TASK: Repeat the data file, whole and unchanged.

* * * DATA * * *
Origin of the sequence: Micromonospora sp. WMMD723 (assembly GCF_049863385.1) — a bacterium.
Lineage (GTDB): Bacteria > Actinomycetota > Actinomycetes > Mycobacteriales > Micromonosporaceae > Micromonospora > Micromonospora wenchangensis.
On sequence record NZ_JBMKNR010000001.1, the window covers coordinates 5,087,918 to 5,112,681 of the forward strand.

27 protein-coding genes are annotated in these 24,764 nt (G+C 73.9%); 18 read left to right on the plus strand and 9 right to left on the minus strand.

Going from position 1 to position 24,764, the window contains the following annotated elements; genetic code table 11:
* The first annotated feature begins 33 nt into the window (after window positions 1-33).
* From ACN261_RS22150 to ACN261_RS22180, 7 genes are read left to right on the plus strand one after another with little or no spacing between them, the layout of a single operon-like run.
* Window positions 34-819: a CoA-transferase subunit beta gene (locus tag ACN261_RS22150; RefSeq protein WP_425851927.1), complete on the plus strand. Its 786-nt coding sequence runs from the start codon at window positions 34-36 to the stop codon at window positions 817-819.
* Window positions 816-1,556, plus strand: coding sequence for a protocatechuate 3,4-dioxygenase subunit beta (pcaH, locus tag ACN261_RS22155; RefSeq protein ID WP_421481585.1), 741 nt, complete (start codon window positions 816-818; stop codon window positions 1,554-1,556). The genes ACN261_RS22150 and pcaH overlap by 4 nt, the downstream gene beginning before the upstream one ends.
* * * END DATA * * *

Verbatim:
Origin of the sequence: Micromonospora sp. WMMD723 (assembly GCF_049863385.1) — a bacterium.
Lineage (GTDB): Bacteria > Actinomycetota > Actinomycetes > Mycobacteriales > Micromonosporaceae > Micromonospora > Micromonospora wenchangensis.
On sequence record NZ_JBMKNR010000001.1, the window covers coordinates 5,087,918 to 5,112,681 of the forward strand.

27 protein-coding genes are annotated in these 24,764 nt (G+C 73.9%); 18 read left to right on the plus strand and 9 right to left on the minus strand.

Going from position 1 to position 24,764, the window contains the following annotated elements; genetic code table 11:
* The first annotated feature begins 33 nt into the window (after window positions 1-33).
* From ACN261_RS22150 to ACN261_RS22180, 7 genes are read left to right on the plus strand one after another with little or no spacing between them, the layout of a single operon-like run.
* Window positions 34-819: a CoA-transferase subunit beta gene (locus tag ACN261_RS22150; RefSeq protein WP_425851927.1), complete on the plus strand. Its 786-nt coding sequence runs from the start codon at window positions 34-36 to the stop codon at window positions 817-819.
* Window positions 816-1,556, plus strand: coding sequence for a protocatechuate 3,4-dioxygenase subunit beta (pcaH, locus tag ACN261_RS22155; RefSeq protein ID WP_421481585.1), 741 nt, complete (start codon window positions 816-818; stop codon window positions 1,554-1,556). The genes ACN261_RS22150 and pcaH overlap by 4 nt, the downstream gene beginning before the upstream one ends.